James Thierree, Au Reviour Parapluie, Sadler’s Wells
What a wonderful title James Thierree’s new show has, but it doesn’t work in English at all (‘I’m just off to see Goodbye Umbrella, I can’t wait’). A visual treat, with the surreal, madcap, juvenile and silly all combining to make a brilliant evening of beautiful movement, dance and hyper theatrical scenes. Charlie Chaplin (the creator’s Grandfather) would have been proud.
The Blacks, Theatre Royal Stratford East.
Genet’s anti colonialist play should make a white audience uncomfortable, and question their part in imperialism and racism, but Stratford East’s production curiously turns that on its head and makes it a black conformation of presence or strength, this is simply because the audience is almost totally black at the theatre (rather than a conscious objective of the directors I should think). So, I, as the only white person in the stalls perhaps should have felt some awkwardness at watching a murder being re-enacted by ‘the blacks’ for a condescending white audience (themselves black actors in white-face, as the playwright intended). But actually I didn’t, because the black audience (and implicitly the actors I thought), were so good as showing up white superiority as a sham and bristling at the thought of deference to Her Majesty (one of the white/black spectators), that I couldn’t possible take any talk of back savages as a real slur. Perhaps I should be mortified at this, because racism and inferences of racial superiority are not far from the surface in modern Britain, from dislike of the Eastern European immigrants to out and out violence and discrimination of black people. So I can’t say that this production actually did much to challenge these modern problems, but it was a stylish and funny production (a ‘remix’ version, with rapping the like, directed by Ultz and Excalibah, the latter who also led the all black cast), certainly a singular sensation (especially when some articulate and highly engaged young black audience members talk to Her Maj when she asks questions to the audience).
Present Laughter, National
I barely laughed in this tortuous, or should I say laboured, production. Somehow I managed to laugh with Simon Callow in the role on tour a few years back, but Alex Jennings is somehow too straight for the role of seductive actor Garry Essendine (the problem being, that I’m projecting Coward into the role). A rare miss for director Howard Davis…
Rent Remixed, Duke of Yorks
Is there any worse excrescence on the London stage at the moment that this monumentally misguided and thoroughly misdirected revival or Rent? The remix part of the title refers to the de-rock-ification of the music; it is now ear bleedingly bland pop rather than ear bleedingly indifferent soft rock. I wont name the poor director, or maybe I should, because the occasional theatregoers who save up for a night out up West are far more wretched than this celebrity choreographer turned director, as they have spent their good money and wasted their precious time.
Saying that, there were a good many ‘rent-heads’ clearly enjoying themselves at the performance I attended, so clearly someone likes this derivative mind numbing drivel, but the majority of sane people will not. The cast are nice to look at and the singing actually often decent, so I’m not blaming the unfortunate actors, they are only doing their best to earn a living. The set however is a totally vile white concoction, a poor mans Ultz design you could say. A flaccid updating of a musical that was hardly a classic in the first place (I’ll kindly call it a product of its time), this is an totally pointless production, devoid of any substantially entertainment (forget character or genuine emotion), with horrible music and some grievous directorial errors (like a screen with the names of AIDS victims scrolling across it, are only the famous dead worthwhile?). Unfortunately the production is not even of comic value as so many errant musicals are.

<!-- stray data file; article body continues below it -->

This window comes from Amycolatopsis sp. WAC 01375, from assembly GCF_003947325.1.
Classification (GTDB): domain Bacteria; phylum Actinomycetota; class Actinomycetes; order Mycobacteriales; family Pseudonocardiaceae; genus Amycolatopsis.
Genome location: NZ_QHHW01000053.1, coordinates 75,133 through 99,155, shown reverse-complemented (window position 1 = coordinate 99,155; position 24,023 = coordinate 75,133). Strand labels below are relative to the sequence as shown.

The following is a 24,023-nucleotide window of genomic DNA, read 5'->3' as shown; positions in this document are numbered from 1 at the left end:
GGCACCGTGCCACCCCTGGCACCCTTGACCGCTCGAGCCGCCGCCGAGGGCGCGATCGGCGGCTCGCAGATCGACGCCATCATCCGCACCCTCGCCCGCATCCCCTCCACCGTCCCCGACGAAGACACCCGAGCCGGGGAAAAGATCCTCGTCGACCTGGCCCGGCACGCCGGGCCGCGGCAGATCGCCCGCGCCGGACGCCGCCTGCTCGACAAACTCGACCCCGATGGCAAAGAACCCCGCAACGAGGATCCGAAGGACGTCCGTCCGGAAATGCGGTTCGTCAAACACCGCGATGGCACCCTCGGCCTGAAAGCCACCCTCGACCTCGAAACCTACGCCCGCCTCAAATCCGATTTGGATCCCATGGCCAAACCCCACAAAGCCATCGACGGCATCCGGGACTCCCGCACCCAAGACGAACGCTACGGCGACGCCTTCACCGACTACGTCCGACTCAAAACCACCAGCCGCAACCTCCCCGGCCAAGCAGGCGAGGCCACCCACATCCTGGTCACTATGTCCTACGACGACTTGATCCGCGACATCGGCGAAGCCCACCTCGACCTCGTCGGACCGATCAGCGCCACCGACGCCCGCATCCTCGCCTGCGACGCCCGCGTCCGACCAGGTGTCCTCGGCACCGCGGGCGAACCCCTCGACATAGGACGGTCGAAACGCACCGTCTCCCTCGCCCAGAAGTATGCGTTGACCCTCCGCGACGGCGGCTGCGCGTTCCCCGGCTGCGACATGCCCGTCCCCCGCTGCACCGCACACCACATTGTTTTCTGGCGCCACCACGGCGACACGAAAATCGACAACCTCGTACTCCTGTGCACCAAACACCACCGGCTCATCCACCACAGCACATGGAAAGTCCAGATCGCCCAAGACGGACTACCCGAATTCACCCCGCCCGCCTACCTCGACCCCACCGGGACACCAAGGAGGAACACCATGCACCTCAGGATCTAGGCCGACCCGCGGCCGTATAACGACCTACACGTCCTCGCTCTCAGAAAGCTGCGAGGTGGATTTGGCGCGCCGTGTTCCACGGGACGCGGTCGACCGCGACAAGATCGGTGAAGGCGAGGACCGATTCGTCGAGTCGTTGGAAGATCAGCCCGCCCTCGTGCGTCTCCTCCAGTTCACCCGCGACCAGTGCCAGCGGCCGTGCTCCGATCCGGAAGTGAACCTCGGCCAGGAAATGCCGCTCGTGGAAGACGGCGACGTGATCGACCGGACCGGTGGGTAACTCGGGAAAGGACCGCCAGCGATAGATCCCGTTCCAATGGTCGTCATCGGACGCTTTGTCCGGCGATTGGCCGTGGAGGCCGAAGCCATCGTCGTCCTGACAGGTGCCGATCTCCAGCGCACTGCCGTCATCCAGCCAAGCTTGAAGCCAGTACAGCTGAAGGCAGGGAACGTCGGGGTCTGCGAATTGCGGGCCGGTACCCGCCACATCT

Swimming with Sharks, Vaudeville
Another rather pointless spectacle, thought not half as grievous as Rent. This Christian Slater vehicle, directed by Wilson Milam, is an adaptation of the film of the same name, and it really was far better off staying on celluloid alone, what is the point of these increasingly popular film to stage adaptations (despite being a rhetorical question I can give you two answers; familiarity and bankablity). The story of a ruthless Hollywood movie exec and the 'education' of his assistant is familiar stuff, and it is decently told in the slick production, but just don’t go looking for anything more then received wisdoms and glossy shallow storytelling, nothing as complex as motivations or character is explored. One for an unthinking night out, thought not altogether abysmal.
Glengarry Glen Ross, Apollo Shaftesbury Avenue
A brilliant and beautifully directed revival of Mamet’s modern classic, with a cast led by Jonathan Pryce and Aiden Gillen. A snappy almost brutally brisk play about low end real estate salesmen in Chicago (who sell parcels of land in far away states, which may be worthless), they are desperate and failing men, both macho and pathetic at the same time. Some people will see the swearword filled dialogue and sharp judgements as a celebration of these men (as I hear this is the hot tickets for estate agents and sales people at the moment, seriously), but of course that is to totally misunderstand the whole piece. This is a cry of pain from men (and it is an all male cast) unsure of their worth, constantly having to prove themselves, the sales work that they do, often unsuccessfully, is brutal and sordid and certainly nothing to be proud of. The world they have been forced to inhabit, could spit them out just as easily as keep them in a job, it really speak volumes for a certain type of capitalistic endeavour. Some brilliant acting is on show, and the Director James MacDonald gives us a flawless production (credit also to the set designer Anthony Ward, and lighting by Howard Harrison). Gillen is so convincing as the go ahead salesman that I would happily have signed a contract with him then and there, and Pryce as a doomed failure is also highly convincing with his haggard everyman persona. Glengarry is a highly enjoyable piece of theatre, which also says something about our sometimes tough consumer society and what exactly we should value.